The Blood of Olympus (The Heroes of Olympus 5) - Page 62

Jason didn’t really understand, but he nodded, and Will and Nico dashed off into the fray.

A moment later, a squad of Hermes campers gathered around Jason for no apparent reason.

Connor Stoll grinned. ‘What’s up, Grace?’

‘I’m good,’ Jason said. ‘You?’

Connor dodged an ogre club and stabbed a grain spirit, which exploded in a cloud of wheat. ‘Yeah, can’t complain. Nice day for it.’

Reyna yelled, ‘Eiaculare flammas!’ and a wave of flaming arrows arced over the legion’s shield wall, destroying a platoon of ogres. The Roman ranks moved forward, impaling centaurs and trampling wounded ogres under their bronze-tipped boots.

Somewhere downhill, Jason heard Frank Zhang yell in Latin: ‘Repellere equites!’

A massive herd of centaurs parted in a panic as the legion’s other three cohorts ploughed through in perfect formation, their spears bright with monster blood. Frank marched before them. On the left flank, riding Arion, Hazel beamed with pride.

‘Ave, Praetor Zhang!’ Reyna called.

‘Ave, Praetor Ramírez-Arellano!’ Frank said. ‘Let’s do this. Legion, CLOSE RANKS!’

A cheer went up among the Romans as the five cohorts melded into one massive killing machine. Frank pointed his sword forward and, from the golden eagle standard, tendrils of lightning swept across the enemy, turning several hundred monsters to toast.

‘Legion, cuneum formate!’ Reyna yelled. ‘Advance!’

Another cheer on Jason’s right as Percy and Annabeth reunited with the forces of Camp Half-Blood.

‘Greeks!’ Percy yelled. ‘Let’s, um, fight stuff!’

They yelled like banshees and charged.

Jason grinned. He loved the Greeks. They had no organization whatsoever, but they made up for it with enthusiasm.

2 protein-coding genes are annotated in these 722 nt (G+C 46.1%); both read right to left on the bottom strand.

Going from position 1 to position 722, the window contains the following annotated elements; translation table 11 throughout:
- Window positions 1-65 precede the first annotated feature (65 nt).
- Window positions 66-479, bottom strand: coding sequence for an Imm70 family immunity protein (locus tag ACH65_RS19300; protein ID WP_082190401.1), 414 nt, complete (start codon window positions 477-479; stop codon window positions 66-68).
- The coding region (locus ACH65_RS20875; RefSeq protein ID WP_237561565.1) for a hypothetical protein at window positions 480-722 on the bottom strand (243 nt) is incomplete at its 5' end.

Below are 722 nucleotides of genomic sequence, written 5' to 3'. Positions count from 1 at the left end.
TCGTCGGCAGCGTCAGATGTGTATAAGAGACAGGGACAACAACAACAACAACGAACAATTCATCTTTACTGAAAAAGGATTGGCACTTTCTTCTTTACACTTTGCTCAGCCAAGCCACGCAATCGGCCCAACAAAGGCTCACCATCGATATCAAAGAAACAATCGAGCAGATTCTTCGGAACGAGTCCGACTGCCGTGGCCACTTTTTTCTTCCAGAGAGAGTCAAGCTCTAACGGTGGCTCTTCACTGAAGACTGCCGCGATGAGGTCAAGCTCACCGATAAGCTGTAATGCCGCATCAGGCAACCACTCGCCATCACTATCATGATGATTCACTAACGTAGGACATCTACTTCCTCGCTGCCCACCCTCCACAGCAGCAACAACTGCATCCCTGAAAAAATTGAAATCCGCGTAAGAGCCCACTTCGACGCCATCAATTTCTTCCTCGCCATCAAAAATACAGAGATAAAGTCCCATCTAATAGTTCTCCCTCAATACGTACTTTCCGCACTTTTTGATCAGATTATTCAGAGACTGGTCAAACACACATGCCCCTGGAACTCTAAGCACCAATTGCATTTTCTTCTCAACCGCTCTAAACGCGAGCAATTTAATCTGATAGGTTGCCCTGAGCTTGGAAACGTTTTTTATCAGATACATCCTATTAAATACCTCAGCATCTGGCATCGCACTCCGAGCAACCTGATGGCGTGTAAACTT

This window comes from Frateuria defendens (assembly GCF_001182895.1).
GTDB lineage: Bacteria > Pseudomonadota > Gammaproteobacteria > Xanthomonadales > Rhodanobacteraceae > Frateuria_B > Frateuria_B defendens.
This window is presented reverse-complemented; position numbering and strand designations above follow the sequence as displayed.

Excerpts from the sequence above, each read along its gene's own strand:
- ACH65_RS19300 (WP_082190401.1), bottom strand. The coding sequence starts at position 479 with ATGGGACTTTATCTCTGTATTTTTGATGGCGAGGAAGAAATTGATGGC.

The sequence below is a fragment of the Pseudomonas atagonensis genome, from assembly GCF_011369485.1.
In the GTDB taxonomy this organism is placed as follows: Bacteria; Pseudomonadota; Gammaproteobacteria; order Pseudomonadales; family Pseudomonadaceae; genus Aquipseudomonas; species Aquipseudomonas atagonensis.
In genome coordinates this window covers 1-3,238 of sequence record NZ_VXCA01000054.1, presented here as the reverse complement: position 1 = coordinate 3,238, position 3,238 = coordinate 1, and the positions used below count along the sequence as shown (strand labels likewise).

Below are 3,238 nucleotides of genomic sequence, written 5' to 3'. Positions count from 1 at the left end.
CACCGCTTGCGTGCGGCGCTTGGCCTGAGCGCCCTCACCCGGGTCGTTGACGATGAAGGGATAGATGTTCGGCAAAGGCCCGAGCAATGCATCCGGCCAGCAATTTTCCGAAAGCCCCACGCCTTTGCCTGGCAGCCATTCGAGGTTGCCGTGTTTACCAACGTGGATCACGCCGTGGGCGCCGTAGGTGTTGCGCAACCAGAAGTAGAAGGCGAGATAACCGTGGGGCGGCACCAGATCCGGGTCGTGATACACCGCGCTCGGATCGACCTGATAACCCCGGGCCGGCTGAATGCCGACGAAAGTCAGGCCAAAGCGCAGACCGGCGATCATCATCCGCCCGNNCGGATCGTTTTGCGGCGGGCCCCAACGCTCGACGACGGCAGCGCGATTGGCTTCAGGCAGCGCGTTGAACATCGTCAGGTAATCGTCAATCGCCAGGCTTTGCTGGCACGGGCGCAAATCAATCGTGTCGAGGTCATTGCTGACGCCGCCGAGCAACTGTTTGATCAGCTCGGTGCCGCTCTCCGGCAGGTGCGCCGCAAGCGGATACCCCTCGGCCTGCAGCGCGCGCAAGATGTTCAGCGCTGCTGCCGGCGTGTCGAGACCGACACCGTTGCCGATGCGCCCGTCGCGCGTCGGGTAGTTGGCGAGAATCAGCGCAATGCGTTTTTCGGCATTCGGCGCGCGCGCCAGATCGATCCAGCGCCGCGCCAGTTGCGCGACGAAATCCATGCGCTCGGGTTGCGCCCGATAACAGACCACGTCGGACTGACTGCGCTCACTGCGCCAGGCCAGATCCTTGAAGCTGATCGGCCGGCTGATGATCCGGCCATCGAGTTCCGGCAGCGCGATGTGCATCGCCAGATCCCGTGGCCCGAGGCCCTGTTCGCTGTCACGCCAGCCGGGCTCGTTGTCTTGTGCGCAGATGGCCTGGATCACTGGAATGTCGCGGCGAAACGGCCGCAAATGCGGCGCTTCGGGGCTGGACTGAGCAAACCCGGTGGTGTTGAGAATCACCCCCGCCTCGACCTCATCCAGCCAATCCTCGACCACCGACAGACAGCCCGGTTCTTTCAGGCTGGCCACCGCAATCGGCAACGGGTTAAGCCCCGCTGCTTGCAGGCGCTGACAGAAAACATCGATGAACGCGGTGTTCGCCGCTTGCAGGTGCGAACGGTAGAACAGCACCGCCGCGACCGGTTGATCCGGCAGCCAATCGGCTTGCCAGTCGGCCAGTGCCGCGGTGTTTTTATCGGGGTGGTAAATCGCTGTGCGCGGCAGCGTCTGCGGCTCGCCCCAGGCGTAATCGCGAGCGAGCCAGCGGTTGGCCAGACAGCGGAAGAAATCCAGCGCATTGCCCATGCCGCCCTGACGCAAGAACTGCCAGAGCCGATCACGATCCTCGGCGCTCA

Jason was feeling good about the battle, except for two big questions: Where was Leo? And where was Gaia?

Unfortunately, he got the second answer first.

Under his feet, the earth rippled as if Half-Blood Hill had become a giant water mattress. Demigods fell. Ogres slipped. Centaurs charged face-first into the grass.

AWAKE, a voice boomed all around them.

A hundred yards away, at the crest of the next hill, the grass and soil swirled upward like the point of a massive drill. The column of earth thickened into the twenty-foot-tall figure of a woman – her dress woven from blades of grass, her skin as white as quartz, her hair brown and tangled like tree roots.

‘Little fools.’ Gaia the Earth Mother opened her pure green eyes. ‘The paltry magic of your statue cannot contain me.’

As she said it, Jason realized why Gaia hadn’t appeared until now. The Athena Parthenos had been protecting the demigods, holding back the wrath of the earth, but even Athena’s might could only last so long against a primordial goddess.

Fear as palpable as a cold front washed over the demigod army.

‘Stand fast!’ Piper shouted, her charmspeak clear and loud. ‘Greeks and Romans, we can fight her together!’

Gaia laughed. She spread her arms and the earth bent towards her – trees tilting, bedrock groaning, soil rippling in waves. Jason rose on the wind, but all around him monsters and demigods alike started to sink into the ground. One of Octavian’s onagers capsized and disappeared into the side of the hill.

‘The whole earth is my body,’ Gaia boomed. ‘How would you fight the goddess of –’


In a flash of bronze, Gaia was swept off the hillside, snarled in the claws of a fifty-ton metal dragon.

Festus, reborn, rose into the sky on gleaming wings, spewing fire from his maw triumphantly. As he ascended, the rider on his back got smaller and more difficult to discern, but Leo’s grin was unmistakable.

‘Pipes! Jason!’ he shouted down. ‘You coming? The fight is up here!’



AS SOON AS GAIA ACHIEVED LIFTOFF, the ground solidified.

Demigods stopped sinking, though many were still buried up to their waists. Sadly, the monsters seemed to be digging themselves out more quickly. They charged the Greek and Roman ranks, taking advantage of the demigods’ disorganization.

Jason put his arms around Piper’s waist. He was about to take off when Percy yelled, ‘Wait! Frank can fly the rest of us up there! We can all –’

‘No, man,’ Jason said. ‘They need you here. There’s still an army to defeat. Besides, the prophecy –’

‘He’s right.’ Frank gripped Percy’s arm. ‘You have to let them do this, Percy. It’s like Annabeth’s quest in Rome. Or Hazel at the Doors of Death. This part can only be them.’

Percy obviously didn’t like it, but at that moment a flood of monsters swept over the Greek forces. Annabeth called to him, ‘Hey! Problem over here!’ Percy ran to join her.

Frank and Hazel turned to Jason. They raised their arms in the Roman salute, then ran off to regroup the legion.

Jason and Piper spiralled upward on the wind.